Four suspected terrorists will face the first arraignments in military tribunals at the U.S. base in Guantanamo Bay this week, according to the WP, which talks to some of the harshest critics of the process—military lawyers assigned to defend the accused. "These commissions are a lie behind the claim that all men are created equal, that we are innocent until proven guilty, that we as a society believe in the rule of law above all else," a Navy lieutenant commander said. Along with the lack of an independent appeals process and the admissibility of hearsay, one of the lawyers' major complaints is that coerced confessions might be introduced as evidence without any description of how they were obtained.

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Meanwhile, on page A-12, the Post reports a new twist in the Abu Ghraib investigations: the appearance of an Army memo asking for ideas on how to break prisoners in Iraq, apparently issued by Lt. Gen. Ricardo Sanchez's intelligence staff last summer. "The gloves are coming off gentleman regarding these detainees," it reads. While that's pretty sexy copy, TP's hoping for some follow-up: The memo comes from an entirely blind source—possibly military, likely in Germany, where the story is datelined—and the paper tells us it could not be independently verified.

The papers go high with Sen. John Kerry's new battleground-state TV commercial blasting President Bush for allegedly supporting ads from Swift Boat Veterans for Truth, the group that has been assaulting Kerry's war record with charges of questionable credibility. The Kerry campaign also filed an FEC complaint Friday alleging illegal cooperation between the Bush campaign and the group. Compared to the other papers, the NYT's off-lead paints these moves as particularly desperate, saying some Kerry aides fear that the controversy is "now threatening to undermine his candidacy." According to a Dem "close to the campaign," "[w]hen you're basically running on your biography and there are ongoing attacks that are undermining the credibility of your biography, you have a really big problem." (For those not lucky enough to be in Ohio, West Virginia, or Wisconsin, you, too, can watch the ad on Kerry's site.)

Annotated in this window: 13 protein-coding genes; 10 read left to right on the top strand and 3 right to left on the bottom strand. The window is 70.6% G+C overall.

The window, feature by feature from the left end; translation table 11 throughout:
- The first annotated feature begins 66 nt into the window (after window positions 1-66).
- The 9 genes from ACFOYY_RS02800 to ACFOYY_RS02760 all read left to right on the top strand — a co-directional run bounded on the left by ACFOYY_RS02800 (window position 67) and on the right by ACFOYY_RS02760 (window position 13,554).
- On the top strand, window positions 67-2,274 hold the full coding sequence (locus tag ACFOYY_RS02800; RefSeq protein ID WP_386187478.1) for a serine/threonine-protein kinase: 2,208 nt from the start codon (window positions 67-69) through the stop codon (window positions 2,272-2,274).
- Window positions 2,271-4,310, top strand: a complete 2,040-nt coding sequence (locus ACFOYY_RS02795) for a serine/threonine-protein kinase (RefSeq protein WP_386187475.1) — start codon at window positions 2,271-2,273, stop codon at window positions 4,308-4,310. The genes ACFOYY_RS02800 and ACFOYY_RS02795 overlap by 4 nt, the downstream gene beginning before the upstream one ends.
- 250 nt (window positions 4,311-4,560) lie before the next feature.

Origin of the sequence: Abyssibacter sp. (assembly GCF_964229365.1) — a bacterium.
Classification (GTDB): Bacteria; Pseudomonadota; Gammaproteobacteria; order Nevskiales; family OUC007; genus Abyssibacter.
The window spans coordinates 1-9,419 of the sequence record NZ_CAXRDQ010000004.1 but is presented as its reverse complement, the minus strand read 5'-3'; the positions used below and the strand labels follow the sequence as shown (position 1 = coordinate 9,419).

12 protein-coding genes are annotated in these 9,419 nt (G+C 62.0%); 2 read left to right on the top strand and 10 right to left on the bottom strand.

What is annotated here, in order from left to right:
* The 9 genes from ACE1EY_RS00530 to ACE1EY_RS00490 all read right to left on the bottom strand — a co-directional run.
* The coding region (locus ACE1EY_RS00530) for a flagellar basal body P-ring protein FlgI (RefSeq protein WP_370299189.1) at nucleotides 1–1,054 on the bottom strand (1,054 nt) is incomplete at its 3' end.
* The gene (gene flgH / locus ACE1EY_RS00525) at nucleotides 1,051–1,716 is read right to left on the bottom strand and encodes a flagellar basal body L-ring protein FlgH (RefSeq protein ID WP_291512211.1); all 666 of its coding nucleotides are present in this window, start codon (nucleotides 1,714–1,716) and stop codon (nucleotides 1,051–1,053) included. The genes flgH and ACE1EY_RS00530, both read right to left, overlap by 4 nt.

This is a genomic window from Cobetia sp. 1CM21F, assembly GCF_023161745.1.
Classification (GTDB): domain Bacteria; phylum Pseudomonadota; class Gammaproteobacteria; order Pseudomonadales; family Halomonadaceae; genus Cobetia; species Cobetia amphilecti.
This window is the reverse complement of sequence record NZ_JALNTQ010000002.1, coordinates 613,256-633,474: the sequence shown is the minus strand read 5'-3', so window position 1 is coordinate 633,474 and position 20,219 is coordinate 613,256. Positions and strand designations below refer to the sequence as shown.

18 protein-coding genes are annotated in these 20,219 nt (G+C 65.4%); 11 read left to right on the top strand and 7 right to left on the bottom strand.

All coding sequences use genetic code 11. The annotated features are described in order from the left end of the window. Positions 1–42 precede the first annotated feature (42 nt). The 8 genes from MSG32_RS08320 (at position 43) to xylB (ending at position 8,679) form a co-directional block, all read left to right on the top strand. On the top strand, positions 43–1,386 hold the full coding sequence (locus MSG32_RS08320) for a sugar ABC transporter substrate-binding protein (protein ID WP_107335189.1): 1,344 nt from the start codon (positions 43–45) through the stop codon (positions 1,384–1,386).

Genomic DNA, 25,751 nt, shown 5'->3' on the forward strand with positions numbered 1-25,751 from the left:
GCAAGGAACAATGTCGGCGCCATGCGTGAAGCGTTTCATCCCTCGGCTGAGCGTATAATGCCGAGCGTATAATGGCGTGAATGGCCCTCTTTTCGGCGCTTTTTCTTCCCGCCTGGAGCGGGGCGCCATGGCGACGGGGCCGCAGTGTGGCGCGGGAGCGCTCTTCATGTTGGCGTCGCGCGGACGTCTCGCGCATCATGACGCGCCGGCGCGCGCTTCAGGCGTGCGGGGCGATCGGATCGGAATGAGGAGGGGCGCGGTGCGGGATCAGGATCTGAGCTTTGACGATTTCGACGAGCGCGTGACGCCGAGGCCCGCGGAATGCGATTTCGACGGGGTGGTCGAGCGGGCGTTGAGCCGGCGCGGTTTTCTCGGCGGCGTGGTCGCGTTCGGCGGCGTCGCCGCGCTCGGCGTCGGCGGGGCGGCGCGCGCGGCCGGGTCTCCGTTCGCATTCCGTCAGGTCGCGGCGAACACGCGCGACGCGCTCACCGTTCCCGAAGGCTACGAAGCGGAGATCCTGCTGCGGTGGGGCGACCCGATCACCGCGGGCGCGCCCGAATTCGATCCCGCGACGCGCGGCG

Meanwhile, the papers note that Bob Dole came out swinging at Kerry on CNN yesterday. "He's got himself into this wicket now where he can't extricate himself because not every one of these people can be Republican liars," Dole said of the allegations, adding that he doesn't believe Kerry deserves his Purple Hearts because they were for "superficial wounds," although the papers point out that Kerry still does carry shrapnel from one in his leg. (Memo to the Kerry campaign war room: According to blogger Josh Marshall, Dole said in 1988 that one of his own Purple Hearts was awarded for only a relatively minor injury.)

The papers all front or reefer news that armed thieves in black masks burst into an Oslo museum yesterday morning and made off with Edvard Munch's iconic painting The Scream. The Expressionist masterpiece—painted in tempera on cardboard and reproduced on countless dorm-room posters, mouse pads, and shower curtains—is actually one of four separate versions Munch painted, one of which was stolen (and later recovered) from another Oslo museum in 1994. Each is valued at more than $70 million.